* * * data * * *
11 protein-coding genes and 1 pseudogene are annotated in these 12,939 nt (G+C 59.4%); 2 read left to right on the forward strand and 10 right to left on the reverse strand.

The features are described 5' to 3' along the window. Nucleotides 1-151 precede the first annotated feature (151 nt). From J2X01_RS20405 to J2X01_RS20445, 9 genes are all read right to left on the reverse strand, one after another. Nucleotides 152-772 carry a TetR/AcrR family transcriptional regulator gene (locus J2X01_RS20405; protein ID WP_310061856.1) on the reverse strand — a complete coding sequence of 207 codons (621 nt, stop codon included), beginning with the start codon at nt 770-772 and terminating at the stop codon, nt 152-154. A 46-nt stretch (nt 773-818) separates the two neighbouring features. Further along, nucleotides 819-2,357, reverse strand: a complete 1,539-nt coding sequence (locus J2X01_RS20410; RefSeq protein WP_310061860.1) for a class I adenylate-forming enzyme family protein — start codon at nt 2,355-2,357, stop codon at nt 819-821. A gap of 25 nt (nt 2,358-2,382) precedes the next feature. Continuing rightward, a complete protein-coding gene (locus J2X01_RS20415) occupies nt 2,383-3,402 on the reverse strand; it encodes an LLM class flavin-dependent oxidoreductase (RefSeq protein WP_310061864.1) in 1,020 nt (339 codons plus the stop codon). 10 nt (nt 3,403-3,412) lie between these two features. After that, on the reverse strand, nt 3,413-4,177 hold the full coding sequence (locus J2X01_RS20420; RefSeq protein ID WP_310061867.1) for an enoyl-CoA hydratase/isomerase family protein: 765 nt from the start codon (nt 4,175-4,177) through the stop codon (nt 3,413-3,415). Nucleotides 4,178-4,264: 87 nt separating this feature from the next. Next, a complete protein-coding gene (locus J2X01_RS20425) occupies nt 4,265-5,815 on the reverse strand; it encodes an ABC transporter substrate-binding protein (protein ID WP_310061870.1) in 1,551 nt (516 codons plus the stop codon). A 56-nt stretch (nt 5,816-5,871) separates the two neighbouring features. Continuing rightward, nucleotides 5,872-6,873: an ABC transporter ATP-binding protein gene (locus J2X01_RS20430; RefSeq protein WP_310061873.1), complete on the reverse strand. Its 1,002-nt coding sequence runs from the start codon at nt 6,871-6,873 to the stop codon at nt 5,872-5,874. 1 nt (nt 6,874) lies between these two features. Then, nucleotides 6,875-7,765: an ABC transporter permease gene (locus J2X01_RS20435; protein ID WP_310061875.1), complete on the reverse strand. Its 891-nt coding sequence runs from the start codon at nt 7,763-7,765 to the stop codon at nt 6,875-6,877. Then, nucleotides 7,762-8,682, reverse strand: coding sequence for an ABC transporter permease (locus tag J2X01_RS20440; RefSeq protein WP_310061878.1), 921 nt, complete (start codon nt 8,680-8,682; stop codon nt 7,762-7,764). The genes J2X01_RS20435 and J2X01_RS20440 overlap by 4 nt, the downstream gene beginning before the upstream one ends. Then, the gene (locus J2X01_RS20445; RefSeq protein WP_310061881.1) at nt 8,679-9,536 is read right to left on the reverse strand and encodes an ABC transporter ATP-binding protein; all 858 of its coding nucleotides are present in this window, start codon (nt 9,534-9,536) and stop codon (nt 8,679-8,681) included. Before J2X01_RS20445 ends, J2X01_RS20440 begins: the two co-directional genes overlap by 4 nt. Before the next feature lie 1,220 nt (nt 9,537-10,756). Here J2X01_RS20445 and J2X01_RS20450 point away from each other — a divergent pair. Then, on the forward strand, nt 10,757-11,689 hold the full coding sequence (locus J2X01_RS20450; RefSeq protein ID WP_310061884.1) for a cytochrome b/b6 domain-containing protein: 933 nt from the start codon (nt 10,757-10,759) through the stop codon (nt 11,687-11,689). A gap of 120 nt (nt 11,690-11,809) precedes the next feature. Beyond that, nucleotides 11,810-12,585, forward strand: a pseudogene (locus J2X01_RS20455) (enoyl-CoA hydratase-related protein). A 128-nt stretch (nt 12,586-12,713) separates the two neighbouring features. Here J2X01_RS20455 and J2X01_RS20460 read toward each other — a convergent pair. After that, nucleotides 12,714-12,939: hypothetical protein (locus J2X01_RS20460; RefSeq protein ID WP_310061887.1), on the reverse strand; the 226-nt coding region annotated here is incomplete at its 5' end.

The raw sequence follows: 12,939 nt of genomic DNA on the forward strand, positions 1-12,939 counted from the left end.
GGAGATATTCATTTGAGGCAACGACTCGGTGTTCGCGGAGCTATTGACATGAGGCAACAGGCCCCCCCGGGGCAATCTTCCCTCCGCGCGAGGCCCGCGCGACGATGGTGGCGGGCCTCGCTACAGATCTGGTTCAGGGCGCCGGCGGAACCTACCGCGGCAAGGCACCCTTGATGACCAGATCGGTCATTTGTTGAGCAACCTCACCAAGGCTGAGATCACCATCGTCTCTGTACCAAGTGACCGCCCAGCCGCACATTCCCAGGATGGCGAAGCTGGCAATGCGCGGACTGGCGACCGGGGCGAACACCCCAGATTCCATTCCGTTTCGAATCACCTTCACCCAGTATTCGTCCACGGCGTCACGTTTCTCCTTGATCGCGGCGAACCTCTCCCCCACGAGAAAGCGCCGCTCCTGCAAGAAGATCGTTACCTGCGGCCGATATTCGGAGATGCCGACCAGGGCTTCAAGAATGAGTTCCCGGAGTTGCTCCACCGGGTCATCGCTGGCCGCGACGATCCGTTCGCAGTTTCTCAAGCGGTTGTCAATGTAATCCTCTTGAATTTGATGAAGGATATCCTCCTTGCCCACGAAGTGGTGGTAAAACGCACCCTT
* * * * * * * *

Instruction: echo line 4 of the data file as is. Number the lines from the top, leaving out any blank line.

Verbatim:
GGAGATATTCATTTGAGGCAACGACTCGGTGTTCGCGGAGCTATTGACATGAGGCAACAGGCCCCCCCGGGGCAATCTTCCCTCCGCGCGAGGCCCGCGCGACGATGGTGGCGGGCCTCGCTACAGATCTGGTTCAGGGCGCCGGCGGAACCTACCGCGGCAAGGCACCCTTGATGACCAGATCGGTCATTTGTTGAGCAACCTCACCAAGGCTGAGATCACCATCGTCTCTGTACCAAGTGACCGCCCAGCCGCACATTCCCAGGATGGCGAAGCTGGCAATGCGCGGACTGGCGACCGGGGCGAACACCCCAGATTCCATTCCGTTTCGAATCACCTTCACCCAGTATTCGTCCACGGCGTCACGTTTCTCCTTGATCGCGGCGAACCTCTCCCCCACGAGAAAGCGCCGCTCCTGCAAGAAGATCGTTACCTGCGGCCGATATTCGGAGATGCCGACCAGGGCTTCAAGAATGAGTTCCCGGAGTTGCTCCACCGGGTCATCGCTGGCCGCGACGATCCGTTCGCAGTTTCTCAAGCGGTTGTCAATGTAATCCTCTTGAATTTGATGAAGGATATCCTCCTTGCCCACGAAGTGGTGGTAAAACGCACCCTT